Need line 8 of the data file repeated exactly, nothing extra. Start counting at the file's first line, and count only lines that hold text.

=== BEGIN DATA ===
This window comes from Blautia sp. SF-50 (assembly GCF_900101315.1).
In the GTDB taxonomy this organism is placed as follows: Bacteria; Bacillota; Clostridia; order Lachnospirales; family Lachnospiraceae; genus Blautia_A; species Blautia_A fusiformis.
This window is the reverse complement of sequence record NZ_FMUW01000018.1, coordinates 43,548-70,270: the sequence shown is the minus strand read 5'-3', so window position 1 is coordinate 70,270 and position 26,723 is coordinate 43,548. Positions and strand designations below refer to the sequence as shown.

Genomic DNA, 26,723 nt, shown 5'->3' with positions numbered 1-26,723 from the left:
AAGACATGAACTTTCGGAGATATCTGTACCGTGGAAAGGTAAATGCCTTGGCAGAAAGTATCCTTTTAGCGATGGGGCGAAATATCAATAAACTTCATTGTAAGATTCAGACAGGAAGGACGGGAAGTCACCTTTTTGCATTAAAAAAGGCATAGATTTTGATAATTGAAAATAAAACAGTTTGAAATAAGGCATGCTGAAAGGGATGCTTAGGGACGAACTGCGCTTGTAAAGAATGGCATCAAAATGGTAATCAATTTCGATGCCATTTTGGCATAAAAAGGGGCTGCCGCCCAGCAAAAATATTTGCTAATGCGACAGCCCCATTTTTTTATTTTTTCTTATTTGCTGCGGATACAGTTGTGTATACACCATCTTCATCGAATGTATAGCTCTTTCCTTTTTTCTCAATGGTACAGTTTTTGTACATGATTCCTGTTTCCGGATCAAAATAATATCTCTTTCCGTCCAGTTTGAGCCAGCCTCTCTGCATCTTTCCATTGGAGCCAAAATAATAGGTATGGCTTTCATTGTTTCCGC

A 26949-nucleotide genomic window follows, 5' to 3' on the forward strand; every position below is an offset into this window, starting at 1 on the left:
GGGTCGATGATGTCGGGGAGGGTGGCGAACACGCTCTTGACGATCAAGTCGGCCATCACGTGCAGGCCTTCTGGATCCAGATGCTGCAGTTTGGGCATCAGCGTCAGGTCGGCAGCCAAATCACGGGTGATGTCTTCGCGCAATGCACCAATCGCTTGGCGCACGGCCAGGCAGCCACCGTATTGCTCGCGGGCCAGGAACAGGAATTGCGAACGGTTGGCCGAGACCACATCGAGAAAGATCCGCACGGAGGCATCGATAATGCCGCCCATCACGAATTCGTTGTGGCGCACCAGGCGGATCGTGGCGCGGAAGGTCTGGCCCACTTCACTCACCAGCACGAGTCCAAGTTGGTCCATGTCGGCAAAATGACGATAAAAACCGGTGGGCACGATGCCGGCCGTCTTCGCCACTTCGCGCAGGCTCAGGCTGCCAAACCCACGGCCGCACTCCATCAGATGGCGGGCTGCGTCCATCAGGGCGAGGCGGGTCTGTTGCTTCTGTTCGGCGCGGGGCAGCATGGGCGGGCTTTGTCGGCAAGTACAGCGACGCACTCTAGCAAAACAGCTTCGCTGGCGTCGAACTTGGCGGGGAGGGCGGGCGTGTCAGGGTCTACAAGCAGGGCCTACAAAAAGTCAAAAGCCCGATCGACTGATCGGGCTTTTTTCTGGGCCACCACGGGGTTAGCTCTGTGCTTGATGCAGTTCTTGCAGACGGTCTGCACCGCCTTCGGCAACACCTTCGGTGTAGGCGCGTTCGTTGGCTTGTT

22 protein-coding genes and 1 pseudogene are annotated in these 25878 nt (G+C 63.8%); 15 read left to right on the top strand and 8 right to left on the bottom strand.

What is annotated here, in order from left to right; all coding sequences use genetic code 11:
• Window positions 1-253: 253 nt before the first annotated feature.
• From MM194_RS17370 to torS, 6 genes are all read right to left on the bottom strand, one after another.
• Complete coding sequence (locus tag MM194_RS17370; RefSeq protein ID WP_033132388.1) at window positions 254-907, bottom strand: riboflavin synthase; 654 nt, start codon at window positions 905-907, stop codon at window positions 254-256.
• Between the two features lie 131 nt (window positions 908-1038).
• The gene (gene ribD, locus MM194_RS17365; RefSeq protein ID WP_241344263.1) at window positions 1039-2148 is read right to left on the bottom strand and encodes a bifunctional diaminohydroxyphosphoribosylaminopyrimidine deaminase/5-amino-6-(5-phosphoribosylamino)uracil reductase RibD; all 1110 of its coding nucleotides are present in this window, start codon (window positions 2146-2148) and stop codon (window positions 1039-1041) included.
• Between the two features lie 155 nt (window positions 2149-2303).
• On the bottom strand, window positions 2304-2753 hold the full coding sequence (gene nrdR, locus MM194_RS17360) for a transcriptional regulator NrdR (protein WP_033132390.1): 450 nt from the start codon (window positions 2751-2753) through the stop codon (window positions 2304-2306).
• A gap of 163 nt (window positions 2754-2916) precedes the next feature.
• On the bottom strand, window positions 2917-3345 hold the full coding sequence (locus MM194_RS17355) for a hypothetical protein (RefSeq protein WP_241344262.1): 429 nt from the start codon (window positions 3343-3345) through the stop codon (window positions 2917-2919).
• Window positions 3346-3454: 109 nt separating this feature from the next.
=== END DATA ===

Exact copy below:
22 protein-coding genes and 1 pseudogene are annotated in these 25878 nt (G+C 63.8%); 15 read left to right on the top strand and 8 right to left on the bottom strand.